This website is intended for healthcare professionals.

FERACCRU® relieved IDA in IBD patients who had previously failed on oral ferrous iron salts1

Study design

Mean Hb concentration from baseline to Week 12 (mean ± SD)1

A clinically relevant increase in Hb was observed as quickly as Week 4 with FERACCRU®1

86% of patients had a normal Hb level after 64 weeks’ treatment with FERACCRU®2


Study design

Mean Hb concentration over 64 weeks’ treatment (mean ± SD)2

FERACCRU® was an effective long-term treatment for IBD patients who had previously failed on oral ferrous iron salts1

FERACCRU® Real-world Effectiveness Study in Hospital practice (FRESH)3

Study design

In an observational cohort study of patients with inactive IBD and mild to moderate IDA in routine clinical practice, FERACCRU® effectively increased Hb and ferritin, and was generally well tolerated (n=59)3

  • 63% of patients had normalised Hb after 12 weeks (n=30)*3
  • The median time to Hb normalisation was 46 days (n=30)3
  • The most common AEs were abdominal pain or discomfort (15%), constipation (5%) and diarrhoea (3%)3
  • 20% of patients discontinued FERACCRU® due to AEs (n=59)3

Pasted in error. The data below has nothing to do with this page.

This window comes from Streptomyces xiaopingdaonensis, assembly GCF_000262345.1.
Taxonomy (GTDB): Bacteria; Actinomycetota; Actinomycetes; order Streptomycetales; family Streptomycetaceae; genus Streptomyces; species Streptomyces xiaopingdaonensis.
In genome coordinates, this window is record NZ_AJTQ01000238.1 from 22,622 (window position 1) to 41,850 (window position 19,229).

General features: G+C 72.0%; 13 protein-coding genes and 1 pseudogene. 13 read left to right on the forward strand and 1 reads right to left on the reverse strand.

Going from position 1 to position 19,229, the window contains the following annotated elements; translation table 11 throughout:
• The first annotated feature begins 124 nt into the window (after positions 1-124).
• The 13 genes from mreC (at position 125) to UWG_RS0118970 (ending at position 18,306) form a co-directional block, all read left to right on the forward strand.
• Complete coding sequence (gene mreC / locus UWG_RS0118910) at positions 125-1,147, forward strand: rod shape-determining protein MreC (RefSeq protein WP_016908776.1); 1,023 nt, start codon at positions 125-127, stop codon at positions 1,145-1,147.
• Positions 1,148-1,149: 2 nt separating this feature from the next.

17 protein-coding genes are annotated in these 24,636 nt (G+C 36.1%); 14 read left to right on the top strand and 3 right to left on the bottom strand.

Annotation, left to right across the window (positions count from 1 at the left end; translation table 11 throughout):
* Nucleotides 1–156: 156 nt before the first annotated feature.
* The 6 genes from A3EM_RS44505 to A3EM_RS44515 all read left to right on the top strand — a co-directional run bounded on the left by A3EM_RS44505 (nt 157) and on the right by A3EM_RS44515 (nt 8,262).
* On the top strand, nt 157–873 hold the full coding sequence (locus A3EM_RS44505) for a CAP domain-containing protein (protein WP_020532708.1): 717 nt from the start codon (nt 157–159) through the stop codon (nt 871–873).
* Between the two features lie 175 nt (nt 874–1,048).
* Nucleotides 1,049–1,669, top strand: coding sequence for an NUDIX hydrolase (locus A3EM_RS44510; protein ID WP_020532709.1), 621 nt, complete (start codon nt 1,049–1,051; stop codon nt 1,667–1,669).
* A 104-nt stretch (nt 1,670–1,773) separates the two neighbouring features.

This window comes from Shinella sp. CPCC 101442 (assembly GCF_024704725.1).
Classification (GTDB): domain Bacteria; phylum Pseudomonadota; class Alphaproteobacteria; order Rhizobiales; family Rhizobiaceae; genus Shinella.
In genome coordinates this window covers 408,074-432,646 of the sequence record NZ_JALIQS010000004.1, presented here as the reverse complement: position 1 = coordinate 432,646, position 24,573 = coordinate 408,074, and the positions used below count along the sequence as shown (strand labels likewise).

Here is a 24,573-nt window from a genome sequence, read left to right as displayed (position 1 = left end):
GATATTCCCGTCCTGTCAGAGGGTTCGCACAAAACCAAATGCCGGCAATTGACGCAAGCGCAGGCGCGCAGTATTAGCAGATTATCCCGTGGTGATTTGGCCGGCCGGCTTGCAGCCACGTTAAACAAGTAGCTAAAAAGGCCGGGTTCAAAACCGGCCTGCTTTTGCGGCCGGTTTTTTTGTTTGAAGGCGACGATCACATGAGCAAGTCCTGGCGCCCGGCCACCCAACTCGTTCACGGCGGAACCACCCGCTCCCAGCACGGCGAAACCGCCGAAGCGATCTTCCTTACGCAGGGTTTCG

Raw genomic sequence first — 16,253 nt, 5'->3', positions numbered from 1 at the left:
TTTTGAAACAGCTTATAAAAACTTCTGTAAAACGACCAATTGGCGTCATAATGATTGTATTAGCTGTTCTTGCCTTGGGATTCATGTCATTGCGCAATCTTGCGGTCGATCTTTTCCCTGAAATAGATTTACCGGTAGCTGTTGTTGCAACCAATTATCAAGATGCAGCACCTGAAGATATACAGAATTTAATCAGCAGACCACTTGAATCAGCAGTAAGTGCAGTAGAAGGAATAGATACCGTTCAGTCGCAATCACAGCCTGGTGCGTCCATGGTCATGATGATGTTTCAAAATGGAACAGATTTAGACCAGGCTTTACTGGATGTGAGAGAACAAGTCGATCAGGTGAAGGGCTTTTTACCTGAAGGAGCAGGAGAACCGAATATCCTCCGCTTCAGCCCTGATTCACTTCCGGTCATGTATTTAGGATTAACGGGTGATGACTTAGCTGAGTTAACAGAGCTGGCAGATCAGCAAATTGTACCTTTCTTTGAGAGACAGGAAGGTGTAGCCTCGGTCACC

*Normalised Hb was defined as ≥12 g/dL for women and ≥13 g/dL for men.
†Abdominal pain and discomfort included the combined categories of abdominal discomfort/distension, and abdominal pain and gastritis.

This observational study indicates that ferric maltol works effectively to increase Hb and ferritin and is generally well tolerated in patients with IBD and IDA treated in routine clinical practice, supporting the findings of randomised controlled trials.

CD, Crohn’s disease; CDAI, Crohn’s Disease Activity Index; CKD, chronic kidney disease; Hb, haemoglobin; IBD, inflammatory bowel disease; IDA, iron deficiency anaemia; QoL, quality of life; SCCAI, Simple Clinical Colitis Activity Index; SD, standard deviation; TSAT, transferrin saturation; UC, ulcerative colitis.


  1. Gasche C, et al. Inflamm Bowel Dis 2015;21(3):579–588.
  2. Schmidt C, et al. Aliment Pharmacol Ther 2016;44(3):259–270.
  3. Cummings F, et al. BMJ Open Gastroenterol 2021;8(1):e000530.